All Parnellite Ireland is rejoicing, for Mr. O'Brien is dressed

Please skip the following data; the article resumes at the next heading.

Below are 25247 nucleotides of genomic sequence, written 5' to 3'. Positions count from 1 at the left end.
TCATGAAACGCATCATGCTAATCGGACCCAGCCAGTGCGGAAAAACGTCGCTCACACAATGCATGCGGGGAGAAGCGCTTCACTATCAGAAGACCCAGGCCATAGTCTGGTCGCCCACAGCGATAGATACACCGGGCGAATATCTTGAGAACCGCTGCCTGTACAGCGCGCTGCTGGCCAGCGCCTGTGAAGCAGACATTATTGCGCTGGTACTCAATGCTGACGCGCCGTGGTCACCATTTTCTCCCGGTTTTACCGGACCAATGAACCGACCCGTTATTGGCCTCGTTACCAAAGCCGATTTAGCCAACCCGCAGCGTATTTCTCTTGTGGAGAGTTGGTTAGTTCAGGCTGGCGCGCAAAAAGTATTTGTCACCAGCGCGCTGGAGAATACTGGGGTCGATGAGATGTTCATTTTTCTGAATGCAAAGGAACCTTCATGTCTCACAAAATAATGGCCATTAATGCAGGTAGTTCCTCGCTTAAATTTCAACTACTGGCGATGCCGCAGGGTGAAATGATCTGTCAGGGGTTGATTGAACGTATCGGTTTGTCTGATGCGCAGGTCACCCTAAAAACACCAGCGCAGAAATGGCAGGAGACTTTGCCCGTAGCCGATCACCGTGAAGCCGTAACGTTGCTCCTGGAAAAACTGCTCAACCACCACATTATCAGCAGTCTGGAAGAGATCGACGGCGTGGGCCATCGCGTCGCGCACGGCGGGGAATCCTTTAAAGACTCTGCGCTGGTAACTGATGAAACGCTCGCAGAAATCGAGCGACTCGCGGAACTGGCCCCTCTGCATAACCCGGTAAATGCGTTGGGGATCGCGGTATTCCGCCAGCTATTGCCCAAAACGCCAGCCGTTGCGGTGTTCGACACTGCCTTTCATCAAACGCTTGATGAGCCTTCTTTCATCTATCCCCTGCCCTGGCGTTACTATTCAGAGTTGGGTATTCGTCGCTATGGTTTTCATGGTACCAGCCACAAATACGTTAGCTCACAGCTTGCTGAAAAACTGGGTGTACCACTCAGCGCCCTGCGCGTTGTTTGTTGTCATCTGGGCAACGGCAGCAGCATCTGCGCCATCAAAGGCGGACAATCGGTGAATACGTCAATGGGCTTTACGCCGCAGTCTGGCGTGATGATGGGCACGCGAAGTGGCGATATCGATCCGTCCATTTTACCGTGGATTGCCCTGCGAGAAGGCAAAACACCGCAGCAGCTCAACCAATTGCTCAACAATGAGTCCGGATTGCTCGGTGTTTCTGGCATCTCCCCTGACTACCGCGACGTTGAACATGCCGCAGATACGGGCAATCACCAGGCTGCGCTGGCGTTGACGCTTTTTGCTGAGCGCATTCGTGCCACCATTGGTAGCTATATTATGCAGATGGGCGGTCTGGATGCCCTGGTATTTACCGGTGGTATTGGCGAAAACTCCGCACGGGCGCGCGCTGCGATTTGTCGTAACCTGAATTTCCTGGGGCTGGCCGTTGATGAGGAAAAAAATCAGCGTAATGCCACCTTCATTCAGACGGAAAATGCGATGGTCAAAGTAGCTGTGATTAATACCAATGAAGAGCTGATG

again. That gentleman refuses to wear prison clothes, and as he is in the infirmary, the Governor was unwilling to use force. His clothes were therefore taken away, and he was left to choose between remaining in bed, and wearing the prison uniform. A suit of tweeds was, however, introduced into his room, and on the Governor's next visit, he found his prisoner clothed, and, let us hope, also in his right mind. The Parnellites consider this a great triumph, and we are not altogether sorry that they do, the incident proving conclusively that semi-political prisoners in Ireland suffer no hardship. They are, in fact, treated very much like schoolboys in rebellion. The Americans are already laughing at the Parnellite notion of torture, and English sympathisers cannot deny that their friends behave very like children out of temper. Martyrs are generally worthy of respect ; but martyrs do not complain either of their diet, their clothing, or their books. It seems that Mr. O'Brien is only allowed religious literature, and finds the perusal of it an intolerable hardship. Perhaps he has stumbled upon the verse about removing neighbours' land-marks, and thinks it offensive.